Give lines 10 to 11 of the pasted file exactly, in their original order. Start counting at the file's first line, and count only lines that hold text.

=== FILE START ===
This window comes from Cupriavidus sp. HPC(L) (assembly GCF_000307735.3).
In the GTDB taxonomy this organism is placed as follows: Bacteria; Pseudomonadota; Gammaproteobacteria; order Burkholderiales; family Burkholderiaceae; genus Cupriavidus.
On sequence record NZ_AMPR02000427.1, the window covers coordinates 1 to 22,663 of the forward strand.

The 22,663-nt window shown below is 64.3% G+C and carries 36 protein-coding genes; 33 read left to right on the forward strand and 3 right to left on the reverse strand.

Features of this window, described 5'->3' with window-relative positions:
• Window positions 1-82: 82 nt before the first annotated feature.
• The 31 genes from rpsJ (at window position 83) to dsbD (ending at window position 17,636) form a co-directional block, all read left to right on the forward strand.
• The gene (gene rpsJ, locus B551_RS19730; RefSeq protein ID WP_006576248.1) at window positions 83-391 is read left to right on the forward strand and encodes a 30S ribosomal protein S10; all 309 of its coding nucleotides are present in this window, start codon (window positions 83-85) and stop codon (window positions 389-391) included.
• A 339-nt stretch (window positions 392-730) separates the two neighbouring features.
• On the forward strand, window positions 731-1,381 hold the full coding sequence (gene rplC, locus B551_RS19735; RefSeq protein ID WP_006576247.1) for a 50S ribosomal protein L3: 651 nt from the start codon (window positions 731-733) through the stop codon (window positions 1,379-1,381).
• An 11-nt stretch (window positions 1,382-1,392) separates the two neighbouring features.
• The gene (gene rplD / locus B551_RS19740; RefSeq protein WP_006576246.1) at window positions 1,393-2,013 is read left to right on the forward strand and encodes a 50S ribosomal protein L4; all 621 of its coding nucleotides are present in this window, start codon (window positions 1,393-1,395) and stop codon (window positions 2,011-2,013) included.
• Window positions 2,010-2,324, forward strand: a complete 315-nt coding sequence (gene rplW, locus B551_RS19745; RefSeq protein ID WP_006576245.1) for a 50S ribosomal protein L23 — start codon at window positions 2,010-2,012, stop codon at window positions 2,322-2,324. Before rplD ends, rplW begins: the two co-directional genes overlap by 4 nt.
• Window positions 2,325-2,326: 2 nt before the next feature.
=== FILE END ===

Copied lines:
• On the forward strand, window positions 731-1,381 hold the full coding sequence (gene rplC, locus B551_RS19735; RefSeq protein ID WP_006576247.1) for a 50S ribosomal protein L3: 651 nt from the start codon (window positions 731-733) through the stop codon (window positions 1,379-1,381).
• An 11-nt stretch (window positions 1,382-1,392) separates the two neighbouring features.